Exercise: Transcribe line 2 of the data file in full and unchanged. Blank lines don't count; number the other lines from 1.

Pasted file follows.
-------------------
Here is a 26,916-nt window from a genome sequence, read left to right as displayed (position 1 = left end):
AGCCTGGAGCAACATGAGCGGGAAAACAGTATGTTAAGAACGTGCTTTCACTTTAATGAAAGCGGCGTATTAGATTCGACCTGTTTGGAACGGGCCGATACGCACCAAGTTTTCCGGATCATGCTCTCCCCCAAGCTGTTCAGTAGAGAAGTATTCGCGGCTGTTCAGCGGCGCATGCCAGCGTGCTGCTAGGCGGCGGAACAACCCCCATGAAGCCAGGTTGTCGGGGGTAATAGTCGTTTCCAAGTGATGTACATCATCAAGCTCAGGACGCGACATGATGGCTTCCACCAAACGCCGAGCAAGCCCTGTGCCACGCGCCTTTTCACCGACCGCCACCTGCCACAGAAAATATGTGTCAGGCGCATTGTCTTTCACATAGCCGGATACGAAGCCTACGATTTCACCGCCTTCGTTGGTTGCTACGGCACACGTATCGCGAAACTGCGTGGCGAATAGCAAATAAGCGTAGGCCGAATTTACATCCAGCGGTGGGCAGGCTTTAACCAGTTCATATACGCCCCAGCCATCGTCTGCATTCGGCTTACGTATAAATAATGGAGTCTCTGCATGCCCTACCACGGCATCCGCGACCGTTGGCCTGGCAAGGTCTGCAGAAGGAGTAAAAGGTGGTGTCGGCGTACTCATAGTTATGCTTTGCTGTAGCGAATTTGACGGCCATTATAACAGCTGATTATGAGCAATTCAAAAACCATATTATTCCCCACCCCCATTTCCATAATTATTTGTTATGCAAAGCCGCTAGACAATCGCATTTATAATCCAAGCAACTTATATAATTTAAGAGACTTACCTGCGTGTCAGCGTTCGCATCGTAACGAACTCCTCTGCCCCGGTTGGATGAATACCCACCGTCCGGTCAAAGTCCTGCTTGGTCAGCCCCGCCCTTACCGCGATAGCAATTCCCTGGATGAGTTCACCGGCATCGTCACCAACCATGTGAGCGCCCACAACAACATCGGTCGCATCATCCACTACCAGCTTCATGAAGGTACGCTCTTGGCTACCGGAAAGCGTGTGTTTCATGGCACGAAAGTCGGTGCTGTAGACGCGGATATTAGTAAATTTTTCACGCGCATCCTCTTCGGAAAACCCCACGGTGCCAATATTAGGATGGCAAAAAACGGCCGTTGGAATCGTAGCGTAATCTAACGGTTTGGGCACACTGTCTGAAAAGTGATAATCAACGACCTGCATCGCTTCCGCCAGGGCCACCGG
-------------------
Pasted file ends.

AGCCTGGAGCAACATGAGCGGGAAAACAGTATGTTAAGAACGTGCTTTCACTTTAATGAAAGCGGCGTATTAGATTCGACCTGTTTGGAACGGGCCGATACGCACCAAGTTTTCCGGATCATGCTCTCCCCCAAGCTGTTCAGTAGAGAAGTATTCGCGGCTGTTCAGCGGCGCATGCCAGCGTGCTGCTAGGCGGCGGAACAACCCCCATGAAGCCAGGTTGTCGGGGGTAATAGTCGTTTCCAAGTGATGTACATCATCAAGCTCAGGACGCGACATGATGGCTTCCACCAAACGCCGAGCAAGCCCTGTGCCACGCGCCTTTTCACCGACCGCCACCTGCCACAGAAAATATGTGTCAGGCGCATTGTCTTTCACATAGCCGGATACGAAGCCTACGATTTCACCGCCTTCGTTGGTTGCTACGGCACACGTATCGCGAAACTGCGTGGCGAATAGCAAATAAGCGTAGGCCGAATTTACATCCAGCGGTGGGCAGGCTTTAACCAGTTCATATACGCCCCAGCCATCGTCTGCATTCGGCTTACGTATAAATAATGGAGTCTCTGCATGCCCTACCACGGCATCCGCGACCGTTGGCCTGGCAAGGTCTGCAGAAGGAGTAAAAGGTGGTGTCGGCGTACTCATAGTTATGCTTTGCTGTAGCGAATTTGACGGCCATTATAACAGCTGATTATGAGCAATTCAAAAACCATATTATTCCCCACCCCCATTTCCATAATTATTTGTTATGCAAAGCCGCTAGACAATCGCATTTATAATCCAAGCAACTTATATAATTTAAGAGACTTACCTGCGTGTCAGCGTTCGCATCGTAACGAACTCCTCTGCCCCGGTTGGATGAATACCCACCGTCCGGTCAAAGTCCTGCTTGGTCAGCCCCGCCCTTACCGCGATAGCAATTCCCTGGATGAGTTCACCGGCATCGTCACCAACCATGTGAGCGCCCACAACAACATCGGTCGCATCATCCACTACCAGCTTCATGAAGGTACGCTCTTGGCTACCGGAAAGCGTGTGTTTCATGGCACGAAAGTCGGTGCTGTAGACGCGGATATTAGTAAATTTTTCACGCGCATCCTCTTCGGAAAACCCCACGGTGCCAATATTAGGATGGCAAAAAACGGCCGTTGGAATCGTAGCGTAATCTAACGGTTTGGGCACACTGTCTGAAAAGTGATAATCAACGACCTGCATCGCTTCCGCCAGGGCCACCGG